In this post, we will start discussing the second law of photochemistry, namely the STARK -EINSTEIN LAW. STARK- EINSTEIN LAW This law was formulated by

# Author: Gauri Nigudkar

## 166. LAWS OF PHOTOCHEMISTRY (12) – PHOTONS.

A post on photons and rest mass.

## 165. LAWS OF PHOTOCHEMISTRY (11).

1.The molar absorptivity of a conjugated diene (molecular mass = 110 g/dm3) is 13.100.Calculate the concentration of this diene in a solvent, which is required

## 164. LAWS OF PHOTOCHEMISTRY (10).

In this post we are going to understand the exponential factor in Beer – Lambert’s law, by assigning imaginary values to different parameters in the

## 163. LAWS OF PHOTOCHEMISTRY (9).

Xenon Lamp – This is a gas discharge lamp where electricity is passed through ionized gas (xenon) at high pressure , to produce light. Gas

## 162. LAWS OF PHOTOCHEMISTRY (8).

In the previous post we studied the basic components of a spectrophotometer. Now let us learn each component in a little more detail. Light source

## 161.LAWS OF PHOTOCHEMISTRY (7).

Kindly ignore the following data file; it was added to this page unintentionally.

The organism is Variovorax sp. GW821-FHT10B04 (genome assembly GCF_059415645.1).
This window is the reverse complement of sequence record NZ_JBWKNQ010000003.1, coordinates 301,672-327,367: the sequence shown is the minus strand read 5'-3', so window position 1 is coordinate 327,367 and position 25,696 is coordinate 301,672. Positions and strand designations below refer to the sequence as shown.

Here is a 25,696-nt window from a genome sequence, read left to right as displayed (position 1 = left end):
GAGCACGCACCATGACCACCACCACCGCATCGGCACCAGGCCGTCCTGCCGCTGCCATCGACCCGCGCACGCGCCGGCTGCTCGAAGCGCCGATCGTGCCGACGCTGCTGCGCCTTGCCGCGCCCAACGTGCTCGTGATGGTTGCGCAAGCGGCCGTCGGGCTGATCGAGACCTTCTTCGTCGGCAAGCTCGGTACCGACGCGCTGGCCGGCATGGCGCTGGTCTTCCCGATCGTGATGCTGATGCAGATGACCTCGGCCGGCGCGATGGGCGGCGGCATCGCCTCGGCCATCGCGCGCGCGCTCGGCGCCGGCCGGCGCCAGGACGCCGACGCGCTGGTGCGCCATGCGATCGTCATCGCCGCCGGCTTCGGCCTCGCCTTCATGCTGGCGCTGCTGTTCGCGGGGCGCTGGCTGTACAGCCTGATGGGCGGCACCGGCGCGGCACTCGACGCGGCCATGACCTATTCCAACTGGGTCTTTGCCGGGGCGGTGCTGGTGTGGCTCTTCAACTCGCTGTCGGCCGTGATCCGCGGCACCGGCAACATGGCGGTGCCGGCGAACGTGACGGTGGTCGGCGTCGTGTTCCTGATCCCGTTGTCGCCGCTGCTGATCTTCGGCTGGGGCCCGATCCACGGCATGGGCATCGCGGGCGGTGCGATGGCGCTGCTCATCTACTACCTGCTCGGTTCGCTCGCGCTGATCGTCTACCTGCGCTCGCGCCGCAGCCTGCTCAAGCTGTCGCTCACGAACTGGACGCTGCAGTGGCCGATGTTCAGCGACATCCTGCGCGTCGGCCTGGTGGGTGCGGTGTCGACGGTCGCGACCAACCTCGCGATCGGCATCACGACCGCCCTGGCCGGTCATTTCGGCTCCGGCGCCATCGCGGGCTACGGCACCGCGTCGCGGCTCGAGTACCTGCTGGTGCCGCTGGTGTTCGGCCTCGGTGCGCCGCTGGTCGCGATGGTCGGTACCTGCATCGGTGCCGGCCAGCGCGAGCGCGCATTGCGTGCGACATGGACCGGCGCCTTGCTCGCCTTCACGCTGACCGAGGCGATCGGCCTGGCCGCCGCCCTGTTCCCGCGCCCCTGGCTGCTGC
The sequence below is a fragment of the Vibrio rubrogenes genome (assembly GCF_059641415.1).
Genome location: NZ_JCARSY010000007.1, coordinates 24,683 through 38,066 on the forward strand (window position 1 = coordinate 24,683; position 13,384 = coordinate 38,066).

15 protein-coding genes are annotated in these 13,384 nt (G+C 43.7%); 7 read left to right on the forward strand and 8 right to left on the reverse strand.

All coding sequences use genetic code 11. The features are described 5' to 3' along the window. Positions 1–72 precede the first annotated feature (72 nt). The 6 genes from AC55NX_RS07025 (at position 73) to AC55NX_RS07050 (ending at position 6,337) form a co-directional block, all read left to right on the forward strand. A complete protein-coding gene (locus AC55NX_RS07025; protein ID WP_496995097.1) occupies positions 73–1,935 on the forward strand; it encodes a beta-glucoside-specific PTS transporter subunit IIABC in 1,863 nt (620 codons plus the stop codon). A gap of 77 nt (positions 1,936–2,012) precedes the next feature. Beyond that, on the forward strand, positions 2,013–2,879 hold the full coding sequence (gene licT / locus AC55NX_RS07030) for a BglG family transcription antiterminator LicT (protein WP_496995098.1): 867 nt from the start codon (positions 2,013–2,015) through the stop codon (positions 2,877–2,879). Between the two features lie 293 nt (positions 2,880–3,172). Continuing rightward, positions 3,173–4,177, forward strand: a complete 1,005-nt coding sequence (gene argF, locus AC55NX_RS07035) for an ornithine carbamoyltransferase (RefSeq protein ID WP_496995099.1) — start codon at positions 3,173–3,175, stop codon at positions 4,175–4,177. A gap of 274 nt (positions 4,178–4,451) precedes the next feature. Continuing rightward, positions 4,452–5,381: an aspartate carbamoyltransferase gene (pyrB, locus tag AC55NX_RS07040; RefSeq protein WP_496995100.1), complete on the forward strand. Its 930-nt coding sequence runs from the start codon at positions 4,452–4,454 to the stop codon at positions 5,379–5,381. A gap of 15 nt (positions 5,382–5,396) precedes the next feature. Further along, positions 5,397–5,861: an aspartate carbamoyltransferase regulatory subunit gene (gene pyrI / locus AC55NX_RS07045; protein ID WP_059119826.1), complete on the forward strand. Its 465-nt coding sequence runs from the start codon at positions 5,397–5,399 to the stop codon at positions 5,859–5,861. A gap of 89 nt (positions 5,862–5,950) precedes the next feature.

In the previous post we studied the following equation for Beer – Lambert’s law – We understood that if we decide the intensity of incident

## 160. LAWS OF PHOTOCHEMISTRY (6).

You have encountered the above expression while studying Beer – Lambert’s law ,right? And did you wonder what this means? How do you arrive at

## 159.LAWS OF PHOTOCHEMISTRY (5).

In the last few posts we have been discussing the Beer – Lambert’s law and various terms associated with it. In this post we are

## 158. LAWS OF PHOTOCHEMISTRY (4).

Absorbance In the previous post we introduced the term absorbance. The term absorbance quantifies the amount of light absorbed by a solution. We know ,from

## 157.LAWS OF PHOTOCHEMISTRY (3).

Absorbance and Transmittance Absorbance(A) and transmittance(T) are two sides of a coin. Absorbance (A) is the amount of light absorbed and transmittance is the the

## 156.LAWS OF PHOTOCHEMISTRY (2).

Lambert’s Law We studied in the previous post ,that according to Lambert’s law, absorbance (A) is directly proportional to the path length or thickness (b)